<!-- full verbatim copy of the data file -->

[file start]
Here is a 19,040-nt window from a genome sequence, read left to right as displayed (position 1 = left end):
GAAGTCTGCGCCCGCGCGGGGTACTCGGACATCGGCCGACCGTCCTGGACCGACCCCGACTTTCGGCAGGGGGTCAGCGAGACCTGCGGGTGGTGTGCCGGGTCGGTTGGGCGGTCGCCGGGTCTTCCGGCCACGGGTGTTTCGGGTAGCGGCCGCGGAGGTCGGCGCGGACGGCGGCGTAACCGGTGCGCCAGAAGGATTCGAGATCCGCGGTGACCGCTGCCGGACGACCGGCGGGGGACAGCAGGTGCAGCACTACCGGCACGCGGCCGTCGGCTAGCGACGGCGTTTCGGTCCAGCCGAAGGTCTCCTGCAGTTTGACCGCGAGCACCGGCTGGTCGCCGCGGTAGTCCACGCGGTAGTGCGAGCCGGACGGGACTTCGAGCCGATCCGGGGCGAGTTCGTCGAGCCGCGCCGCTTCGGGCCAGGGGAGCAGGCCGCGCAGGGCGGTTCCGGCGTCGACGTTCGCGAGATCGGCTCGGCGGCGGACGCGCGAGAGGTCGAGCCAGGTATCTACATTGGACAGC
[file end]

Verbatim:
Here is a 19,040-nt window from a genome sequence, read left to right as displayed (position 1 = left end):
GAAGTCTGCGCCCGCGCGGGGTACTCGGACATCGGCCGACCGTCCTGGACCGACCCCGACTTTCGGCAGGGGGTCAGCGAGACCTGCGGGTGGTGTGCCGGGTCGGTTGGGCGGTCGCCGGGTCTTCCGGCCACGGGTGTTTCGGGTAGCGGCCGCGGAGGTCGGCGCGGACGGCGGCGTAACCGGTGCGCCAGAAGGATTCGAGATCCGCGGTGACCGCTGCCGGACGACCGGCGGGGGACAGCAGGTGCAGCACTACCGGCACGCGGCCGTCGGCTAGCGACGGCGTTTCGGTCCAGCCGAAGGTCTCCTGCAGTTTGACCGCGAGCACCGGCTGGTCGCCGCGGTAGTCCACGCGGTAGTGCGAGCCGGACGGGACTTCGAGCCGATCCGGGGCGAGTTCGTCGAGCCGCGCCGCTTCGGGCCAGGGGAGCAGGCCGCGCAGGGCGGTTCCGGCGTCGACGTTCGCGAGATCGGCTCGGCGGCGGACGCGCGAGAGGTCGAGCCAGGTATCTACATTGGACAGC